Instead of reading her a story, I laid down with my eight-year old, Ella, and I told her about the Boston Marathon that would take place the next morning.
I told her it is the most popular and iconic marathon in the world, it is the crowning glory for thousands of runners, who log hundreds of solitary miles in preparation. It overtakes the city for the weekend, packing out the world famous pasta joints in the north end and clogging Logan International with runner-clad travelers. It has an atmosphere all of its own, uniquely Bostonian, and someday, I hope she will experience it first hand, and I will come and cheer her on.
It is chilling and saddening to think this very same conversation could easily have been repeated in the household of eight-year old victim, Martin Richard.
It’s been three years since I ran Boston, and being there was a dream come true – as boring as that sounds it is crazily accurate. A seed was planted in my head with a surprisingly fast (for me) half marathon time.
That was it. This odd thing on my computer screen told me I could qualify for Boston, and I decided it would be foolish of me not to try; computers aren’t dumb. I trained, qualified, and registered for the race I had always dreamed of doing, but never believed I could. I tell you this because people who are not runners may not realize that Boston is more than a race, it’s a lofty badge of honour.
In racing terms, my result was disappointing, but the experience of running it was anything but. Every mile was filled with laughter and inspiration, and kinship with the other runners in my midst. Some things you can’t put a clock to, Boston being chief among them. I didn’t want that race, that journey filled with people – the very best of people – running into their dreams, to ever end.
And so, for someone to mar this event, this moment for thousands of amateur runners like myself, who feel like running Boston is the closest they will come to glory on a grand stage, is particularly vile and upsetting.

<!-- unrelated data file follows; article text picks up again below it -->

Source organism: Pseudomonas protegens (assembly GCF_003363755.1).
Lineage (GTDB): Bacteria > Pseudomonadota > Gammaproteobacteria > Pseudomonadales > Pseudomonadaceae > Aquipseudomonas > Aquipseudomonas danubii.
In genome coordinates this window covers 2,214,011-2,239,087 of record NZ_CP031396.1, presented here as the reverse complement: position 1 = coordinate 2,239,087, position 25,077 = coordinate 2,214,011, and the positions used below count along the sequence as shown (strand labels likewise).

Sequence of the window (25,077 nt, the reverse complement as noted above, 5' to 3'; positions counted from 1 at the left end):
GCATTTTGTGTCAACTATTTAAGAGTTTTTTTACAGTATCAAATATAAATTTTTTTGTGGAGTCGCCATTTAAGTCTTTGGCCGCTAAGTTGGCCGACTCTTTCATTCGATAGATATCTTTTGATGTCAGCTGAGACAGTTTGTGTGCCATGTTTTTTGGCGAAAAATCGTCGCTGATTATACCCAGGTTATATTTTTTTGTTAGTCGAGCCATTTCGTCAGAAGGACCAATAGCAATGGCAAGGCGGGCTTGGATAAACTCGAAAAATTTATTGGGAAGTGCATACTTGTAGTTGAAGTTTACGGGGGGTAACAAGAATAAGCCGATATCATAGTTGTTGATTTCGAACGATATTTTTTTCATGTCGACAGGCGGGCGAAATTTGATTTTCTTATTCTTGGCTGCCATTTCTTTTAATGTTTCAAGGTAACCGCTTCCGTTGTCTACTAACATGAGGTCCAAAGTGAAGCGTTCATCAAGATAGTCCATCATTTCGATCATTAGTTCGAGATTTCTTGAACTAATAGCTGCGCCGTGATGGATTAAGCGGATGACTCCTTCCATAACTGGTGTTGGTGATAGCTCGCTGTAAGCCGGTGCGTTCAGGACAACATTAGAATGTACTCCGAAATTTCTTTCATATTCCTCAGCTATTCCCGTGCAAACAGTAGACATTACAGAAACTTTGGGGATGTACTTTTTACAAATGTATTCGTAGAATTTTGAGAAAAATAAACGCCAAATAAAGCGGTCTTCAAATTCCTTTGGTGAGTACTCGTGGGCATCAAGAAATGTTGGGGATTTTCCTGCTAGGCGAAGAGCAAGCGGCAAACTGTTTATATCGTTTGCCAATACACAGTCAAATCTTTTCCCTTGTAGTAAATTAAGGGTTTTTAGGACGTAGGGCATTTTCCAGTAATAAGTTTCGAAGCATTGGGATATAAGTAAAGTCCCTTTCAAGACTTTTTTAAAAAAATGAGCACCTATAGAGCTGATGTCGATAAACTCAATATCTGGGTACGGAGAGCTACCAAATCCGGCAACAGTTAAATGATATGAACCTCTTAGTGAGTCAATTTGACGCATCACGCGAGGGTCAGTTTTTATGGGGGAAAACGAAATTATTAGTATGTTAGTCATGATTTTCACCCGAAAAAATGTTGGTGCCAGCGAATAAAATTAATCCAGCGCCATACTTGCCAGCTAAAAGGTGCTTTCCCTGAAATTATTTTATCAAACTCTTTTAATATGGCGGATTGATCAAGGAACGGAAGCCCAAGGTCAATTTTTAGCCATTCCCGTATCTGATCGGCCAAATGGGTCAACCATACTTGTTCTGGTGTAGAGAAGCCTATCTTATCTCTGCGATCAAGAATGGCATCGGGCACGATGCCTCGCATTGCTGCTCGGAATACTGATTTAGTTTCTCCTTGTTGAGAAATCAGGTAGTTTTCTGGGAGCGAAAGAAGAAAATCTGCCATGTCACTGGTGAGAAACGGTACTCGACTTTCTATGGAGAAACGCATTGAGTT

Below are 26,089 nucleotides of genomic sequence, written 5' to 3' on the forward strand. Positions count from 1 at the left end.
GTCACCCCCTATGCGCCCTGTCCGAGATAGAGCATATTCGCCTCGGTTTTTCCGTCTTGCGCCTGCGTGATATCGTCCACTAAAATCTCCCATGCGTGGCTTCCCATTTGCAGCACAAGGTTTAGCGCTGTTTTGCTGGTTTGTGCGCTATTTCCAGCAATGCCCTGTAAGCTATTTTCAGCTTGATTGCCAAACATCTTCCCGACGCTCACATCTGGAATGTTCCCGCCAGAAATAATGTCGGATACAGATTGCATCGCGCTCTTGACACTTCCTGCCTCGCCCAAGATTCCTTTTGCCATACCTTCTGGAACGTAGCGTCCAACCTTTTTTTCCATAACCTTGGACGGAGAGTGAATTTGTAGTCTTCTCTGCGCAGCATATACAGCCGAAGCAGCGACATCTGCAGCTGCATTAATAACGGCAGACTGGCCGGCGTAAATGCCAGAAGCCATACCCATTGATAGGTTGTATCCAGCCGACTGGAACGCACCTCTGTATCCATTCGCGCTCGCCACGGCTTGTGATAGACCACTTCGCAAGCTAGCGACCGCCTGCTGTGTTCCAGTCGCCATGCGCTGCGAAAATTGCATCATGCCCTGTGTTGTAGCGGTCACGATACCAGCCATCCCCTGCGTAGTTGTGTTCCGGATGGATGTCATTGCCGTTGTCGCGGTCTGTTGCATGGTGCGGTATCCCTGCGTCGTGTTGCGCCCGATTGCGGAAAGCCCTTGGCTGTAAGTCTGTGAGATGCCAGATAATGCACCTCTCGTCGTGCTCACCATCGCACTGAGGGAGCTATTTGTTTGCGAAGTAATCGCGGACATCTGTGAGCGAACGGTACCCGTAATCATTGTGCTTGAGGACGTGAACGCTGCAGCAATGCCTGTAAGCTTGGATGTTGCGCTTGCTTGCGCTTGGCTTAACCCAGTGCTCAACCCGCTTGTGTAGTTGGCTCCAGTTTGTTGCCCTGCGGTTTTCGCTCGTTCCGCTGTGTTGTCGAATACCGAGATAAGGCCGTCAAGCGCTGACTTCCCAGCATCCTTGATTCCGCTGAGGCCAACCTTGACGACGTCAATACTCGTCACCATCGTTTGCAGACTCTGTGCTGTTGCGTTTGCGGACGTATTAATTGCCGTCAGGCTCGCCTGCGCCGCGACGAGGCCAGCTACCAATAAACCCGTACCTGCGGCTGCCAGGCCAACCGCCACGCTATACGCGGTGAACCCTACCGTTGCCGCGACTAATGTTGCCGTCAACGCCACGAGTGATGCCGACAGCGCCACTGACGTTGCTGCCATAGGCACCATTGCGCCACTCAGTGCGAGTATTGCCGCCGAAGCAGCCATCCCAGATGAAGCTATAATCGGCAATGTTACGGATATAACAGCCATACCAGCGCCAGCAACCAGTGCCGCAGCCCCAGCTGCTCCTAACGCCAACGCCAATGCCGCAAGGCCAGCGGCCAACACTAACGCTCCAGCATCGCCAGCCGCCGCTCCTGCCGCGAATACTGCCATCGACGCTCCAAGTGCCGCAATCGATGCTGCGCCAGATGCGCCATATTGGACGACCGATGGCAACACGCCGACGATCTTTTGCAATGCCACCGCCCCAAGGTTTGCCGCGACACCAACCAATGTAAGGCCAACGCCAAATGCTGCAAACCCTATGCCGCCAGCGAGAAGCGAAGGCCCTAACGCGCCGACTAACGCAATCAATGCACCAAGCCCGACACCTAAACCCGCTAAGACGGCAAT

My friend, who had finished the race and was waiting to meet his buddy when he heard the bombs, wrote an emotional email to his many supporters after the tragedy. He wrote, “marathon runners are such amazing, peaceful people, and everyone is walking around with their heads down instead of celebrating.”
But of course, there is another side to the story. Someone – maybe just one person – planted those bombs. Hundreds, and by now likely thousands, in different ways, jumped forward to help. I responded to his email:
“When things are senseless, there’s no point in trying to make sense of them. On another note, though, did you see the people who immediately ran towards the smoke? See, there is hope and humanity all around us, let’s concentrate on their huge contributions, and not the crazy bastards who attempt to ruin our world.”
For its victims and their families, their worlds stopped yesterday, and for those people we collectively grieve and mourn. Yet, I can’t stop replaying the images of the hundreds of people trying to help. To all those who didn’t think of dangerous consequences, and selflessly did what they could for the injured, thank you thank you thank you for your bravery. You give us hope.